The Internet has transformed presidential elections in the 21st century. As the Atlantic reported, in 2000, John McCain became the first major candidate to harness online fundraising. In 2004, Howard Dean waged a grassroots campaign from the blogosphere. And of course, in 2008, Barack Obama won victory by harnessing not only the Internet’s fundraising potential but its meme culture as well (recall Obama Girl’s “Crush on Obama”).
So to whom does the crown of First Internet Candidate go? On that list above, Obama is the only member who actually won office. But even by that metric, the Atlantic pointed out, the honor rightfully belongs to #39, Jimmy Carter, for his 1976 “computer-driven” campaign.
That’s right. Fifteen years before the World Wide Web was even invented, Jimmy Carter was harnessing the power of the Internet to secure the White House. According to Wizards Stay Up Late: The Origins Of The Internet by Katie Hafner and Matthew Lyon, as the government was beginning to embrace email, Carter already incorporating it into his daily routine: “Jimmy Carter’s presidential campaign used e-mail several times a day in the autumn of 1976. [For] a political campaign this was a revolutionary stroke in communications,” the authors wrote. “On that basis, Carter was labeled the ‘computer-driven candidate.”
Indeed, as the Washington Post reported back in 1976, “‘Peanut One,’ Jimmy Carter’s campaign jet, is the first such candidate aircraft to be equipped with two computers. The one in the back, a wicked purring creature, is hooked in by elaborate circuitry to the schedule, media, and organization staff.”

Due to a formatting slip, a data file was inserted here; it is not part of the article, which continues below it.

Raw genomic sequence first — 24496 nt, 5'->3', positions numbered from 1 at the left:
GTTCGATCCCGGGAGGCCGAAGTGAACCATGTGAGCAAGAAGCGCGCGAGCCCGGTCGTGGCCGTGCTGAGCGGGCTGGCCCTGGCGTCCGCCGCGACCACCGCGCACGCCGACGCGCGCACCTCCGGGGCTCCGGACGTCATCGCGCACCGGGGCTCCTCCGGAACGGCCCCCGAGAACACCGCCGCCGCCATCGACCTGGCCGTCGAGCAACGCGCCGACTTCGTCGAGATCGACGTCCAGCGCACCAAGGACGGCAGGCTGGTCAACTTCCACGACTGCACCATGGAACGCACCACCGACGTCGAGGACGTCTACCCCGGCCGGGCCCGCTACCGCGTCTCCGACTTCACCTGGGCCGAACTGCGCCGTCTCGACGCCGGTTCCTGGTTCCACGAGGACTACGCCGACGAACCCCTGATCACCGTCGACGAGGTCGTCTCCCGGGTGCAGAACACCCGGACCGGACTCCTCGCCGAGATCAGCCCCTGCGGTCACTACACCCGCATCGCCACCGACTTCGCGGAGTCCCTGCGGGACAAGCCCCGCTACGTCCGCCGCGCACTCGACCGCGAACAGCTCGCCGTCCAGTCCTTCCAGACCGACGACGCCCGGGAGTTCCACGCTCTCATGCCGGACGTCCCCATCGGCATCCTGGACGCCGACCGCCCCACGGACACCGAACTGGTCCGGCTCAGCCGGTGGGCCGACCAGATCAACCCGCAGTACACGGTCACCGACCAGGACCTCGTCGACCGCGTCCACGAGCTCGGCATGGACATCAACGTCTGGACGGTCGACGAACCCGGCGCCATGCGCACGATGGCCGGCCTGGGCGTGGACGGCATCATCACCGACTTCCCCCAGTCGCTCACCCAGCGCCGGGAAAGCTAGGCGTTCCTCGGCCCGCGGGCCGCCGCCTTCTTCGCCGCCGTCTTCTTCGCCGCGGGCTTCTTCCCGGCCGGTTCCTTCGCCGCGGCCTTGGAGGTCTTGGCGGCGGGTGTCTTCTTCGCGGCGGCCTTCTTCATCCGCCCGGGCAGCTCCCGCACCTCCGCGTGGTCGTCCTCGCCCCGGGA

According to the Post, Carter’s computers produced “endless sheets of high speed data all properly coded” (whatever that meant in 1976).
Really, it’s not so surprising. Way back in June, when former intelligence contractor Edward Snowden’s leaks about U.S. National Security Agency Internet spying were first coming to light, Carter spoke out in favor of the fugitive whistleblower: “He’s obviously violated the laws of America, for which he’s responsible,” Carter said of Snowden. “If the United States can acquire custody of him, I’m sure he will be brought to trial, and that’s the way the law should be implemented.” But, Carter said, “I think that the bringing of it to the public notice has probably been, in the long term, beneficial.”
If nothing else, the 1976 “computer-driven candidate” is adept at seeing in the long term.
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